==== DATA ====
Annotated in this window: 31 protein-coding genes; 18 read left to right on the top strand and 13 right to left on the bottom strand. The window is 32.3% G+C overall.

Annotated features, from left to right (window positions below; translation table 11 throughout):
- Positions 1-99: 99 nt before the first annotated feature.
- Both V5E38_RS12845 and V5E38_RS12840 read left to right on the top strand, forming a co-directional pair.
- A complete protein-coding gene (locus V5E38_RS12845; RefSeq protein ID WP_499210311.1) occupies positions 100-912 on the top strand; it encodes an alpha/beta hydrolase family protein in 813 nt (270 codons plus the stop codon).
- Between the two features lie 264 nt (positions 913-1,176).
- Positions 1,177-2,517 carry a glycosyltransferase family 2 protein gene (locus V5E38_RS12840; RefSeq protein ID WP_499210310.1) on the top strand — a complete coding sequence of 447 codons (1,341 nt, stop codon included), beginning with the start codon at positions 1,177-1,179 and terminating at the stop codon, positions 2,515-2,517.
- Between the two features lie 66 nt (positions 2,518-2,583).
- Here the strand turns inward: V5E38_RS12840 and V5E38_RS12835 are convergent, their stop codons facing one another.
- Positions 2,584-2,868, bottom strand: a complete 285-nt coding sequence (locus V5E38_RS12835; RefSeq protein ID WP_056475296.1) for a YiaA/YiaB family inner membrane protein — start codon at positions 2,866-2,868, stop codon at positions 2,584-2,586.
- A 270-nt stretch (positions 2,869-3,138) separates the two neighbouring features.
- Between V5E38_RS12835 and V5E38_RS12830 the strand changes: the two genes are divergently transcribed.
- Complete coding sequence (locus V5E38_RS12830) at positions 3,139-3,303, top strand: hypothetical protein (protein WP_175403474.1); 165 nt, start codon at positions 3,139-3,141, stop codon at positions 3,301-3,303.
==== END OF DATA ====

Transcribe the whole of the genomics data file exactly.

Annotated in this window: 31 protein-coding genes; 18 read left to right on the top strand and 13 right to left on the bottom strand. The window is 32.3% G+C overall.

Annotated features, from left to right (window positions below; translation table 11 throughout):
- Positions 1-99: 99 nt before the first annotated feature.
- Both V5E38_RS12845 and V5E38_RS12840 read left to right on the top strand, forming a co-directional pair.
- A complete protein-coding gene (locus V5E38_RS12845; RefSeq protein ID WP_499210311.1) occupies positions 100-912 on the top strand; it encodes an alpha/beta hydrolase family protein in 813 nt (270 codons plus the stop codon).
- Between the two features lie 264 nt (positions 913-1,176).
- Positions 1,177-2,517 carry a glycosyltransferase family 2 protein gene (locus V5E38_RS12840; RefSeq protein ID WP_499210310.1) on the top strand — a complete coding sequence of 447 codons (1,341 nt, stop codon included), beginning with the start codon at positions 1,177-1,179 and terminating at the stop codon, positions 2,515-2,517.
- Between the two features lie 66 nt (positions 2,518-2,583).
- Here the strand turns inward: V5E38_RS12840 and V5E38_RS12835 are convergent, their stop codons facing one another.
- Positions 2,584-2,868, bottom strand: a complete 285-nt coding sequence (locus V5E38_RS12835; RefSeq protein ID WP_056475296.1) for a YiaA/YiaB family inner membrane protein — start codon at positions 2,866-2,868, stop codon at positions 2,584-2,586.
- A 270-nt stretch (positions 2,869-3,138) separates the two neighbouring features.
- Between V5E38_RS12835 and V5E38_RS12830 the strand changes: the two genes are divergently transcribed.
- Complete coding sequence (locus V5E38_RS12830) at positions 3,139-3,303, top strand: hypothetical protein (protein WP_175403474.1); 165 nt, start codon at positions 3,139-3,141, stop codon at positions 3,301-3,303.